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Governor Edwards opens special session to address state budget

7 years 3 months 1 week ago Monday, February 13 2017 Feb 13, 2017 February 13, 2017 7:44 PM February 13, 2017 in News
Source: WBRZ

BATON ROUGE - Governor John Bel Edwards opened a special session to address Louisiana's $304 million budget deficit Monday night. 

In his opening address, he pleaded for Republicans and Democrats to compromise in order to solve the state's budget crisis. 

The governor's plan, if approved, would use $119.6 million from the state's "rainy day fund" and call for $60 million in budget cuts to government agencies. The governor has specified that he aims to avoid cuts to higher education, K-12 education, waivers, public safety, law enforcement, child abuse prevention, foster care and minimize the blow to the state's partner hospitals.

The Governor's remarks can be read below in their entirety:

Thank you all for giving me the opportunity to be with you this evening, and I will start by offering my apologies.

To your spouses and significant others who will spend yet another Valentine’s Day without you, I am sorry.

I would also like to take a moment of personal privilege and ask you to join me in congratulating my Chief of Staff, Ben Nevers. As might have heard, after more than 30 years of service to the people of Louisiana, including 16 years in the legislature, Ben is set to retire at the end of this month. I, like many of you, have relied on Ben’s support in my time in the Capitol, so Ben, thank you for all that you have done for the people of Louisiana, and we wish you and Ann a peaceful retirement.

Today, we are gathered here with a critical mission and a common purpose – to stabilize the state budget in a responsible way while still adequately funding the programs and services the people of Louisiana consider to be priorities.

As you all know, we are facing a $304 million budget shortfall for the current fiscal year that ends on June 30th, just four months after the conclusion of this special session. I have brought you all here because your input is necessary and to open up the entire budget to make the kind of budget adjustments we need, including areas of the budget that are off limits without a special session – such as the legislature and the judiciary. Without you here, the cuts would be concentrated on a narrower spectrum of the budget and would be deeper and more painful than is necessary to close the gap.

First, I would like to talk a little bit about the Fiscal Year 17 budget and what it looks like before outlining what I believe is the best approach for solving this mid-year deficit.

We are operating under a budget that started the fiscal year $326 million short of the funding needed to provide the same level of service to the people of Louisiana this year as we did last fiscal year. That is why the TOPS program was, unfortunately, cut by $90 million, despite my plan to fully fund it, in addition to cuts to higher education, corrections and a host of other agencies and departments, including the executive department, the judiciary and the legislature. It is an honest budget that was crafted without the use of one-time money and contains no fund sweeps. There were no contingent appropriations (because of my veto) or other gimmicks. No increases for inflation or merit pay raises were built into the budget, either. Unfortunately, revenue has lagged the forecast upon which the budget was based.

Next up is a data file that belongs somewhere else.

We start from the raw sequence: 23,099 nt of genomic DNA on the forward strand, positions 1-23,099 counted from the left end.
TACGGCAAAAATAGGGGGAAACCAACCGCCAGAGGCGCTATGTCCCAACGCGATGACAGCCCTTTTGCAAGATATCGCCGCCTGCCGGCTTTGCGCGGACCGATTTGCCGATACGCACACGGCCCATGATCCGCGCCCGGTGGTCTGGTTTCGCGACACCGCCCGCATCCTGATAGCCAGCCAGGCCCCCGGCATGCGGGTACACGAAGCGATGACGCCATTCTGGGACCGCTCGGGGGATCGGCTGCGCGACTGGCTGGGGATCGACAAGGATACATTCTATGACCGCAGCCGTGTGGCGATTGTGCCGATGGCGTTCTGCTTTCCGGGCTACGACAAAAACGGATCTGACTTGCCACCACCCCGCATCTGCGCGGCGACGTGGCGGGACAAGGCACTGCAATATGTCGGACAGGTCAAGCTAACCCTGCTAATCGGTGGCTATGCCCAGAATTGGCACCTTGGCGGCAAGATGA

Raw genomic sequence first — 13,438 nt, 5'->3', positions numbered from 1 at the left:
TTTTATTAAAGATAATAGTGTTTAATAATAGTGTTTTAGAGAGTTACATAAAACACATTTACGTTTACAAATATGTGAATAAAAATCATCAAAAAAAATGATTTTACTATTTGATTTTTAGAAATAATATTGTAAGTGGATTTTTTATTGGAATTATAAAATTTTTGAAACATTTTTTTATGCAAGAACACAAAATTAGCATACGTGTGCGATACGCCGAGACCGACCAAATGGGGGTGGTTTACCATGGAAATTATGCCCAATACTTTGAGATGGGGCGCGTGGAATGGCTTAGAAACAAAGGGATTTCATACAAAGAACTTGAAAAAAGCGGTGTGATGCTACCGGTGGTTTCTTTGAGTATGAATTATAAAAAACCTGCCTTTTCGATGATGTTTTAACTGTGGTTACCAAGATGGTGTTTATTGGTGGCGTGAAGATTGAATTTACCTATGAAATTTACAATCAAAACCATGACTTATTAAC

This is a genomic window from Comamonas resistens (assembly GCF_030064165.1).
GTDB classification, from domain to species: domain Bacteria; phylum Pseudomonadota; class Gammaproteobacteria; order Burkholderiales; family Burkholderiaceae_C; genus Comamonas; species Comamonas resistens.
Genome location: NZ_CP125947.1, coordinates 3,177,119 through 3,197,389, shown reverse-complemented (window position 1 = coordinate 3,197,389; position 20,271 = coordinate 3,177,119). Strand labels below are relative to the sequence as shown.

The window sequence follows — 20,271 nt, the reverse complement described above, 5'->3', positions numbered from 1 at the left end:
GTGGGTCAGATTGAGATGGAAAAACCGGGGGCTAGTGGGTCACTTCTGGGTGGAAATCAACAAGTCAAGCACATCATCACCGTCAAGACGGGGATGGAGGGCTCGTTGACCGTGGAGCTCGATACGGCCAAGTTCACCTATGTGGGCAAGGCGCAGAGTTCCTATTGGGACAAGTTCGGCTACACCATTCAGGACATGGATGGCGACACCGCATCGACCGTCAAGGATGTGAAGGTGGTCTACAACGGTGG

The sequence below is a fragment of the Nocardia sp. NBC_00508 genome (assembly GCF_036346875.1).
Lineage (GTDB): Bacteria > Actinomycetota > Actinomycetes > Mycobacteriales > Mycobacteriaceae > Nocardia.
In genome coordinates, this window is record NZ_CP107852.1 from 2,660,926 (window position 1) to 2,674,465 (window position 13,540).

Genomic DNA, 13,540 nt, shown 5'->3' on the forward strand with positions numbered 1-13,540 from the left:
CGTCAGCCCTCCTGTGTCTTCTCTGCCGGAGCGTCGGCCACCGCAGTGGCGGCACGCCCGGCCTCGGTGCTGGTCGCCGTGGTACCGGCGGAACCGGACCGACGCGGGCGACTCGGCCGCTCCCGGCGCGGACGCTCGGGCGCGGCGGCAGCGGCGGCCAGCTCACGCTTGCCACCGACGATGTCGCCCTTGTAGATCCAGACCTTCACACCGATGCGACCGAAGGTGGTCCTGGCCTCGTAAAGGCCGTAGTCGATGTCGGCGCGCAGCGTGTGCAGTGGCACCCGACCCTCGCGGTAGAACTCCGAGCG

Our mission over the course of this special session is to minimize the burden we place on Louisiana’s families, while funding the priorities you all outlined in the budget you passed last year, and that I signed into law.

There are no easy options, which is why Commissioner Jay Dardenne and I have spent hours upon hours combing through every line of the state budget.

We have purposefully taken a deliberative and balanced approach to eliminate this shortfall, recognizing several factors.

First, two months ago, in December we made $313 million in budget adjustments and cuts to close the state general fund shortfall for the fiscal year that ended last June.

Second, and this is critically important, the historic August floods across South Louisiana have left the state with more than $246 million in unbudgeted, unexpected and unreimbursed expenses for this fiscal year, worsening a cash flow problem that already hampered many state agencies. These challenges, combined with the recent tornadoes, have made our work much more difficult. Please note: in the last 12 months, 57 of our 64 parishes, representing 85 percent of the population, have received a federal disaster declaration. While there is a shortage of money; there is no shortage of challenges.

After years of budget challenges, there simply are no easy options. I’ve said this on numerous occasions – every cut and every budget adjustment we make will have a direct impact on someone in this state and we must be mindful of that.   

And while I wish we were on a more solid fiscal foundation, until we make the structural budget and tax reforms we all agree we need, our options are limited and our problems exacerbated by the fact that there are only four months left in the next fiscal year after this special session adjourns.

As you know, to solve this shortfall, I am not proposing to raise any taxes or any fees. I am proposing the use of one-third of the state’s Budget Stabilization Fund, also known as the Rainy Day Fund, cuts of more than $60 million that must be absorbed in just four months, and budget adjustments that use available state funds to replace state general fund.